7/132. parvovirus B19 infection in a human immunodeficiency virus-infected patient with anemia.

    anemia is generally attributed to zidovudine therapy in human immunodeficiency virus (hiv)-infected patients, although parvovirus B19 infection has been reported as a rare cause. We report on a 24-year-old homosexual man infected with hiv who presented with anemia. He had received aggressive daily antiretroviral therapy (zidovudine 600 mg, lamivudine 300 mg, and saquinavir 1,800 mg) for 2 years. At the time of admission, his CD4 count was 10 x 10(6) cells/L. A bone marrow aspirate smear showed a marked decrease in erythropoiesis and immunocytochemical staining for parvovirus B19 was positive. parvovirus B19 viral dna was detected in the peripheral blood using a polymerase chain reaction-based assay. Serologic studies were positive for parvovirus B19 immunoglobulin (Ig)M antibodies, but negative for IgG antibodies. The patient was treated with packed red blood cell transfusion. zidovudine was stopped and replaced with zalcitibine 2.25 mg daily after anemia occurred. He did not receive intravenous Ig therapy because of its cost. After discontinuation of zidovudine for 1 year, anemia persisted and the patient depended on regular blood transfusions to control the anemia. This case emphasizes that, in addition to drug-related causes, parvovirus B19 infection should be included in the differential diagnosis of chronic anemia in hiv-infected individuals. ( info)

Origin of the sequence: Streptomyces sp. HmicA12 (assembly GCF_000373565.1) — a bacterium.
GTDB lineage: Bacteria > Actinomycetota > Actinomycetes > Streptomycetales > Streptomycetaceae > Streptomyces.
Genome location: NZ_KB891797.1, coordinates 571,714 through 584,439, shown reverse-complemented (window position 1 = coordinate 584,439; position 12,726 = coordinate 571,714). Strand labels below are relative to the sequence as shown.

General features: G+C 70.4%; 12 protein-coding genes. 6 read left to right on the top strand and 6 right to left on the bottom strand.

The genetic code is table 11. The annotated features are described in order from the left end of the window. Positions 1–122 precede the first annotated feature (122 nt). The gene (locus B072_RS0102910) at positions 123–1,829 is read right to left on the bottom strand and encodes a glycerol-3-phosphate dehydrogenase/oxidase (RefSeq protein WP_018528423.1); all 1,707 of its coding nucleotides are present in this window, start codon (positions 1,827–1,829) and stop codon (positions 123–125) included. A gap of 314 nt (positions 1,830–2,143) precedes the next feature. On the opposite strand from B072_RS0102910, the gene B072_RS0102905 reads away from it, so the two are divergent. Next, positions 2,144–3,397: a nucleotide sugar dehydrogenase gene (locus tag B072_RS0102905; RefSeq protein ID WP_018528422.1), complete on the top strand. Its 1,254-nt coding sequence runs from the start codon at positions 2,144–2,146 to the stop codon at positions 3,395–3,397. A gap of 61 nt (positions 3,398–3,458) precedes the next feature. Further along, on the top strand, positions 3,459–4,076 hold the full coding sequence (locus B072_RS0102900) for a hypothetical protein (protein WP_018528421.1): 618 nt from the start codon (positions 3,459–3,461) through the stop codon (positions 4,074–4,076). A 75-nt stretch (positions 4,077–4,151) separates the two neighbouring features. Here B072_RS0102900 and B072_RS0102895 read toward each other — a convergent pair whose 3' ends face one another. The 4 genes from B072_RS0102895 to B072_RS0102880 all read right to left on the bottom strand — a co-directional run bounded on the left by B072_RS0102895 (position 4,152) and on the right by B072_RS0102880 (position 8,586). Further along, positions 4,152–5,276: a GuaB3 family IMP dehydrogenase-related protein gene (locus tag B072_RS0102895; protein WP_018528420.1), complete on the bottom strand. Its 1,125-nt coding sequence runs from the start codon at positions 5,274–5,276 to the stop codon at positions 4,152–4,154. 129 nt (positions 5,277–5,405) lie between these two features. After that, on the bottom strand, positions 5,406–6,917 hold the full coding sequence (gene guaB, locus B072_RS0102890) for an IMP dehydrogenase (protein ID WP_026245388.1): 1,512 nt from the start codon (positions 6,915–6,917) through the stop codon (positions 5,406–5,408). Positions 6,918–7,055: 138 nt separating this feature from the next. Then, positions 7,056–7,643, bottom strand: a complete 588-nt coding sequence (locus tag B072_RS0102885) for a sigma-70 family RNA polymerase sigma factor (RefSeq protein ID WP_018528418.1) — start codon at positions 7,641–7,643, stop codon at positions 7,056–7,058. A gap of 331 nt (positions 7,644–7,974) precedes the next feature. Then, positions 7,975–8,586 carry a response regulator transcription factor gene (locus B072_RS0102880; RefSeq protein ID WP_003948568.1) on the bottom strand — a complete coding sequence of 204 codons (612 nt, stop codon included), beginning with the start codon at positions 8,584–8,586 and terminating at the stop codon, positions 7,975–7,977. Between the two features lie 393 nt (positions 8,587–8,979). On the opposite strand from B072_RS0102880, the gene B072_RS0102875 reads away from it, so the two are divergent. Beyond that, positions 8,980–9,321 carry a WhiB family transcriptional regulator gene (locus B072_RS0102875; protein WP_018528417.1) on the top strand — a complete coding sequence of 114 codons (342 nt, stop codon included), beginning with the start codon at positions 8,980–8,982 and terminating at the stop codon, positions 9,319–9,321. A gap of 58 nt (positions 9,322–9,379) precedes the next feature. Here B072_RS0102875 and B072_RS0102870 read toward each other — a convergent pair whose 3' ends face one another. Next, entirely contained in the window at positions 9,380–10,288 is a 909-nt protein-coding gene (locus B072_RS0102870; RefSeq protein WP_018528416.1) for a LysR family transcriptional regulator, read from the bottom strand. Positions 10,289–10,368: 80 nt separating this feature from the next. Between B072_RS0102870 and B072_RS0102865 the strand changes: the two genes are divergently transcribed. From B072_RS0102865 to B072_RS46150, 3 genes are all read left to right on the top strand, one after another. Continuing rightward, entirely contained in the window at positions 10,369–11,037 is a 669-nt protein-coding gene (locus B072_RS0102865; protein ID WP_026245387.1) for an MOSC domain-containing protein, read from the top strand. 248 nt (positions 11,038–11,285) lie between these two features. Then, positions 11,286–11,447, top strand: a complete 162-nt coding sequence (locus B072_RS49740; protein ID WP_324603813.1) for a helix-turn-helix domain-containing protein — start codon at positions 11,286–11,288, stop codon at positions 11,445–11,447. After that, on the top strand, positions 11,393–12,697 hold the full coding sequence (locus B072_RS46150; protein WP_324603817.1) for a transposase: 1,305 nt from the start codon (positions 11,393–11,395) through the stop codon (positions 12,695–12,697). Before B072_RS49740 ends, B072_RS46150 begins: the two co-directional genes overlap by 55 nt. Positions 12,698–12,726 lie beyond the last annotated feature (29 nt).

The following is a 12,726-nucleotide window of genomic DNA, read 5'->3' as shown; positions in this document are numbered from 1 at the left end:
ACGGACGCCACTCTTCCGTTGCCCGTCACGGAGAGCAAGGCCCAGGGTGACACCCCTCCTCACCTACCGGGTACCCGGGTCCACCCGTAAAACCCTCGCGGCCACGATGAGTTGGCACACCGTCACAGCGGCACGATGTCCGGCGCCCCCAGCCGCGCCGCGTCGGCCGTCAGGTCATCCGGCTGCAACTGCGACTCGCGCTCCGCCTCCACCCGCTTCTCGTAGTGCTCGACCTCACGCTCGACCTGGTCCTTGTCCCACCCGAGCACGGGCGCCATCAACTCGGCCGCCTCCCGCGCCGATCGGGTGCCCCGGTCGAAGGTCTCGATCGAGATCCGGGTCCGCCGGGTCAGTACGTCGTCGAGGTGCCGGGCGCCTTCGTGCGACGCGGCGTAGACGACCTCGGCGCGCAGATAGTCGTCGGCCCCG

8/132. Presumed parvovirus B19-associated retinal pigment epitheliopathy.

    PURPOSE: To describe a patient with a white dot syndrome associated with acute erythema infectiosum. methods: A patient with a clinical history of erythema infectiosum and multifocal punctate white lesions at the level of the retinal pigment epithelium was followed up for an 8-month interval. serum was tested for immunoglobulin m (IgM) and IgG antibodies to parvovirus B19 at the time of the initial evaluation and during convalescence using an indirect immunofluorescence antibody technique. Serial photographs and fluorescein angiograms were obtained. RESULTS: IgM and IgG antibodies to parvovirus were detected in the serum at the time of initial evaluation; IgM antibodies had disappeared but IgG antibodies persisted in serum obtained at 1-month follow-up. Fundus evaluation revealed clinical disappearance of some lesions, with increased pigmentation of others over the course of follow-up. CONCLUSION: The authors have identified an adult patient who presented with a white dot syndrome associated with acute erythema infectiosum documented by serologically proved parvovirus B19 infection. ( info)

9/132. Acute glomerulonephritis after human parvovirus B19 infection.